Privacy notices explain what personal financial information a company collects; whether the company intends to share your personal financial information with other companies; what you can do to limit some of that sharing; and how the company protects your personal financial information.
Companies involved in financial activities that must send their customers privacy notices include:
- banks, savings and loans, and credit unions
- insurance companies
- securities and commodities brokerage firms
- retailers that issue their own credit cards (like department stores or gas stations)
- mortgage brokers; automobile dealerships that extend or arrange financing or leasing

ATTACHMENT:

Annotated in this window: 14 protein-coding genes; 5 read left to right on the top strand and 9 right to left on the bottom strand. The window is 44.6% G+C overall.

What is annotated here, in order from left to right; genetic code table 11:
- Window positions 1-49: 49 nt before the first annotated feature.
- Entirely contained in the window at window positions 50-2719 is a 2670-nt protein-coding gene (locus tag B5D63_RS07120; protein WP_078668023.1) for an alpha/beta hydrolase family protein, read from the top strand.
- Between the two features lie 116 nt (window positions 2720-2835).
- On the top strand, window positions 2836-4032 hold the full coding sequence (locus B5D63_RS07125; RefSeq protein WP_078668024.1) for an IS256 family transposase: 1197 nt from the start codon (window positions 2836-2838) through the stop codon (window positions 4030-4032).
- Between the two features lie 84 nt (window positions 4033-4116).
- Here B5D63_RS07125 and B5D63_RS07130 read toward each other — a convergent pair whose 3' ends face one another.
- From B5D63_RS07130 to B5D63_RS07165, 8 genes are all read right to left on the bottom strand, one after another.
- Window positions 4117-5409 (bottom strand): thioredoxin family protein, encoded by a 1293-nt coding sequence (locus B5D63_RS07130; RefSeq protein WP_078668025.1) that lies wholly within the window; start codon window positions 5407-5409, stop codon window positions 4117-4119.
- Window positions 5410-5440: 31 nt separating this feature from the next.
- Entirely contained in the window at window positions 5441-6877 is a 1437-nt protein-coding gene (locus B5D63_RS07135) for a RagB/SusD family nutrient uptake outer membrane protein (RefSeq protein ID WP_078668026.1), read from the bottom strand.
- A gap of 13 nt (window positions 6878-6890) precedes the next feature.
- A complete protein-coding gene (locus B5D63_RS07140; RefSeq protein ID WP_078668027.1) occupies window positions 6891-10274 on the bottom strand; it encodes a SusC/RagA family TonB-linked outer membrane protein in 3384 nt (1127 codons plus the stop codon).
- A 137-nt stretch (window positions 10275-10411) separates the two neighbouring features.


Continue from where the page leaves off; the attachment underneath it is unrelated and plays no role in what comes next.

- check cashers and payday lenders
- financial advisors and credit counseling services
- companies that sell money orders or travelers checks
Financial companies share information for many reasons: to offer you more services, to introduce new products, and to profit from the information they have about you. If you want to know about other products and services, you may want your financial company to share your personal financial information; in this case, you don’t need to respond to the privacy notice. If you prefer to limit the promotions you receive — or you don’t want marketers and others to have your personal financial information — you must take some important steps.
The bottom line is that it’s important to read these privacy notices. They explain how a company handles and shares your personal financial information. Not all privacy notices are the same.
Questions about your consumer rights? Contact us here or call Tariq Law Firm at 718-674-1245.